Stipo (cabinet) a bambocci is a writing cabinet, which was made during the Renaissance in
Upper Italy and can be locked by a fall-front. The characteristic features of the stipo a
bambocci are the carved small, chubby little children-figures or “putti”, translated in Italian:
“bambocci”. Their figures, which are carved in high, almost circular relief, decorate the
cornices, corners and niches of the cabinets. On some surviving examples the bambocci-figures
correspond with each other.
First appearing during the Renaissance, writing cabinets gained widespread popularity due to
the increased interest in collecting. The writing desk contains many small drawers, hidden
behind a hinged board. These were very useful for storing old coins, gems, financial documents
and family jewellery. The earliest furniture “a bambocci” appeared around or shortly after 1560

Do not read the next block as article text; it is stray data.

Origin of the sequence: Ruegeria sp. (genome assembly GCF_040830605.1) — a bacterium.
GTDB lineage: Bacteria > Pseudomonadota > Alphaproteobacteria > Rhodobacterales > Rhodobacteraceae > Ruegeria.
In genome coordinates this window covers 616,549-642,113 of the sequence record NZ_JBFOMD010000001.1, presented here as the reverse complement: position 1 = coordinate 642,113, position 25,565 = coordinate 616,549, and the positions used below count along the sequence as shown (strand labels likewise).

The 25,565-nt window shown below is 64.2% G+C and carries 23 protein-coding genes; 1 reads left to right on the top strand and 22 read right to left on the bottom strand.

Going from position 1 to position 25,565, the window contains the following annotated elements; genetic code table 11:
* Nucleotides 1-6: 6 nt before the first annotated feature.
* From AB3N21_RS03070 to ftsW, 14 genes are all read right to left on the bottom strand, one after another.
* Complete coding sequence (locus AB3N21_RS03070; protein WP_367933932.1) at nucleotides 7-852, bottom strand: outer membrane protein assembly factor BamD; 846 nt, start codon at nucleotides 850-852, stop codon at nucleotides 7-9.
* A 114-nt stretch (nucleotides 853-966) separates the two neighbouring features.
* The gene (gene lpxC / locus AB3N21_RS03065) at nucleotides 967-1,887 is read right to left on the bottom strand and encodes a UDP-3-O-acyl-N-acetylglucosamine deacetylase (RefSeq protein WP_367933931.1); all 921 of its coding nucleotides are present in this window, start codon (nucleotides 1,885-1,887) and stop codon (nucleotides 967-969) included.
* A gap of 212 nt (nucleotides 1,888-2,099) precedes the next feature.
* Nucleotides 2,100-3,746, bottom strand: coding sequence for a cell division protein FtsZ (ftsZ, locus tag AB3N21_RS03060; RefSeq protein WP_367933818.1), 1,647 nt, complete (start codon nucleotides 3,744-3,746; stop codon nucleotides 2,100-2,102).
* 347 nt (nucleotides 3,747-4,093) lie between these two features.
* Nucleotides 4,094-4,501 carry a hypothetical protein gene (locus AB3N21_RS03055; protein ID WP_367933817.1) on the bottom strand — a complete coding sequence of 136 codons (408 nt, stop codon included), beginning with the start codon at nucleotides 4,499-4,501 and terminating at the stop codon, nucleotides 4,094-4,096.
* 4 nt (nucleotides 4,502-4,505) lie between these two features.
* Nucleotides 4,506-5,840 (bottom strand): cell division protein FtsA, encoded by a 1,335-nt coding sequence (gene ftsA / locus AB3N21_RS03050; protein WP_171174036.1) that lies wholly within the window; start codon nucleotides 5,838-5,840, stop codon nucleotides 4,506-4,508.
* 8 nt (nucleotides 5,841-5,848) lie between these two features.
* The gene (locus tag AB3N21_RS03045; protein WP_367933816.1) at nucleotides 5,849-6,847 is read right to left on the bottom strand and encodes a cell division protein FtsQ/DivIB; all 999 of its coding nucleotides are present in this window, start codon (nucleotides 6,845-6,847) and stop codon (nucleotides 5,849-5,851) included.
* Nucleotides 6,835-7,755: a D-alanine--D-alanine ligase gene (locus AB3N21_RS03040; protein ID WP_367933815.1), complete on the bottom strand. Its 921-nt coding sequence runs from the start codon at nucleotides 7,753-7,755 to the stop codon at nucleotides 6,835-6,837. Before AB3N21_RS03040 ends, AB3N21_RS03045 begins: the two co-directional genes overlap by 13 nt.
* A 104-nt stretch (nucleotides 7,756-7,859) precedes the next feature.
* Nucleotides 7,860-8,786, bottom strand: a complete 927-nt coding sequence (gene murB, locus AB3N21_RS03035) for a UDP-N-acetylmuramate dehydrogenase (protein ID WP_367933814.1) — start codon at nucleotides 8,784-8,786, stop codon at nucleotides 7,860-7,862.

in Genoa, up to 1610’s in Liguria, northern Italy. The wood that was usually used for
construction was walnut as well as burr-walnut and sometimes even the costly imported
Caucasian walnut. A system of pull-out drawers is hidden behind a hinged board, which is like a
theatrical backdrop that has been decorated in the fashion of a Renaissance palazzo. There are
hidden recesses in the very back of the drawers, which is an indispensable attribute of antique
The warm brown hue in combination with its extensive carvings, give the cabinet the
incomparable charm of bygone times that is characteristic of antique furniture that has
experienced the passing of the centuries. Today only very few original stipi a bambocci (less
than 12 pieces) survive. They are in distinguished private collections and museums, for instance
in the Castello Sforzesco in Milan and the State Hermitage in Saint Petersburg, Russia.
This architecturally inspired Italian Renaissance carved walnut standing ‘Stipo a bambocci’ has
drawers and cupboards all with fine quality carvings. Behind the central cupboard door lays a
bank of drawers and hidden recesses in the back of the drawers. The writing cabinet is
mounted on a late seventeenth or eighteenth century cabinet.